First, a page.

Top Migraine Questions and Answers

Health Writer
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Our readers ask many good questions about migraines. Here are some that are relevant to many migraine patients, along with our answers.


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Migraine preventives - how long?

Q: My doctor prescribed a preventative migraine medication. How long will this take to prevent attacks?

A: Preventative medications can take two to three months to work before you see improvement according to the American Migraine Foundation. Doctors often start people on low doses and slowly increase as needed. Keep a log to note which medication you took, how often you took it, the dosage and how you feel each day. Share this with your doctor so together you can determine if the medication is effective.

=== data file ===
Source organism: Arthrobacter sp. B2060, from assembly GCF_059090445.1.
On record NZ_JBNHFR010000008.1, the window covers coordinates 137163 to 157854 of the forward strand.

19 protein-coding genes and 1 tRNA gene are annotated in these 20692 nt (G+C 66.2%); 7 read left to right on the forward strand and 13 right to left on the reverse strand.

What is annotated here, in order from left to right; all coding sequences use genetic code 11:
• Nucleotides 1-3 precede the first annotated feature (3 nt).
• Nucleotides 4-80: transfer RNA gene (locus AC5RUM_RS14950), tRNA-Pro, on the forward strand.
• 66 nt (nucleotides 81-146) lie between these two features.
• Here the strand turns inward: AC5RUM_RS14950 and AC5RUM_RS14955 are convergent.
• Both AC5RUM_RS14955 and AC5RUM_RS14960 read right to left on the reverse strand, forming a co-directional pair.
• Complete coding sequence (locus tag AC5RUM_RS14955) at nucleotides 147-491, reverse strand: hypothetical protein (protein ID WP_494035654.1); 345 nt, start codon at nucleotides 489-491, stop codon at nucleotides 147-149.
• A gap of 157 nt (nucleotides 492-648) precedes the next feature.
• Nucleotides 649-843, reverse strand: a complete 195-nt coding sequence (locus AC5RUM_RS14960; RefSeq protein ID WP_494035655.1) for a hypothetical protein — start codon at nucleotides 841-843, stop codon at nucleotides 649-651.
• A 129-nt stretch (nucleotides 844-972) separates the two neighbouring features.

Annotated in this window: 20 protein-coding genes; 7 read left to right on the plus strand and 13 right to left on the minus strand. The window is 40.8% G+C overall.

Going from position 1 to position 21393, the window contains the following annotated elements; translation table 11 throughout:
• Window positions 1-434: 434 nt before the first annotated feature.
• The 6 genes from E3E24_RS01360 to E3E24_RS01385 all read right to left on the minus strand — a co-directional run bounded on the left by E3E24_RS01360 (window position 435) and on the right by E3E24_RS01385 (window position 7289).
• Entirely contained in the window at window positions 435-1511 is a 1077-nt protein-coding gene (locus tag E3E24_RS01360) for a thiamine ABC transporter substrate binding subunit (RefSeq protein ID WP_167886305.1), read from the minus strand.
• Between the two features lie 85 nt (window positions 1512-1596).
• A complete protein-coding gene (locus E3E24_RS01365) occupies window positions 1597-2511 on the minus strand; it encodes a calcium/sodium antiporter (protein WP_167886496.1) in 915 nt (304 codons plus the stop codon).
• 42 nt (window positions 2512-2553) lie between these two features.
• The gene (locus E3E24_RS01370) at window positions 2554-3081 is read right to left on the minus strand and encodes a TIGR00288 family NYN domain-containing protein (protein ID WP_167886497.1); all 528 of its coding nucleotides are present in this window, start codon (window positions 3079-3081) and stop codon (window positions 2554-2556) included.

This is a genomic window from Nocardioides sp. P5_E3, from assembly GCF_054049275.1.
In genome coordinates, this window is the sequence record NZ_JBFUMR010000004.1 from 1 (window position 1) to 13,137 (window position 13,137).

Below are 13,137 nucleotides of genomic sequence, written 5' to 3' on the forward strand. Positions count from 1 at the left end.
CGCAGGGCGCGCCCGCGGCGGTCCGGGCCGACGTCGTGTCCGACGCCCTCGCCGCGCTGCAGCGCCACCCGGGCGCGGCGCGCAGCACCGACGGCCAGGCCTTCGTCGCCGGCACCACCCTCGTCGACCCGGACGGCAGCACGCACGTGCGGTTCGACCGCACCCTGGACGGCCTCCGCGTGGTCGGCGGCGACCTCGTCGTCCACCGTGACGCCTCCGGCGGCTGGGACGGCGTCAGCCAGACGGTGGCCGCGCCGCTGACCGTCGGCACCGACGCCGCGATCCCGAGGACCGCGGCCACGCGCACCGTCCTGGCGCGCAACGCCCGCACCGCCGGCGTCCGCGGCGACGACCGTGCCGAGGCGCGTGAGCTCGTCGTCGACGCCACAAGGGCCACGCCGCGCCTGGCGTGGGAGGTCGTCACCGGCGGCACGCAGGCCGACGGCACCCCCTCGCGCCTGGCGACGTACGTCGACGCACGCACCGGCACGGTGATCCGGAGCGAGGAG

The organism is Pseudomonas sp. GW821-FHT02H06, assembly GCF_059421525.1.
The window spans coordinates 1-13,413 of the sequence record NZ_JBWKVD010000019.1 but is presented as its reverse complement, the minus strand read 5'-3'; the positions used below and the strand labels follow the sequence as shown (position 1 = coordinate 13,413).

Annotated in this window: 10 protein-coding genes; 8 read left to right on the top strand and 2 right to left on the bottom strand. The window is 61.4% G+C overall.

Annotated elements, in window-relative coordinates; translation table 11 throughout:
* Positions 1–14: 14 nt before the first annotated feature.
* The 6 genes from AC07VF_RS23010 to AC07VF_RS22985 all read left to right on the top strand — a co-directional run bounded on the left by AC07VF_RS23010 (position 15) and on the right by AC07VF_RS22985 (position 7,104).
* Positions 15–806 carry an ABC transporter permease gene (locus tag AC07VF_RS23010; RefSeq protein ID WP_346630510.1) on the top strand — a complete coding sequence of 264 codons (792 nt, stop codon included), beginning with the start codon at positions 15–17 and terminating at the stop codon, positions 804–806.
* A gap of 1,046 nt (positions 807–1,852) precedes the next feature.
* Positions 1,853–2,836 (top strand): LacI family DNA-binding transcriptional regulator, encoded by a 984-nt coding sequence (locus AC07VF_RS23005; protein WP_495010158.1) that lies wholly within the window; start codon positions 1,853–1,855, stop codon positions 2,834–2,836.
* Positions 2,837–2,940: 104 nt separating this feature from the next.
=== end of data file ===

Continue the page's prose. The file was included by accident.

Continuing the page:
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Are dull, daily headaches migraines?

Q: I have had a non-stop headache for several months. It varies in symptoms. Is this migraine?

A: There are different types of migraine, each with distinct characteristics according to the Migraine Trust: migraine without aura, Migraine with aura – a migraine with additional neurological symptom, chronic migraine, and menstrual migraine, linked to the menstrual cycle. Different treatments are available based on your diagnosis.


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Is migraine curable?

Q: Is Migraine curable?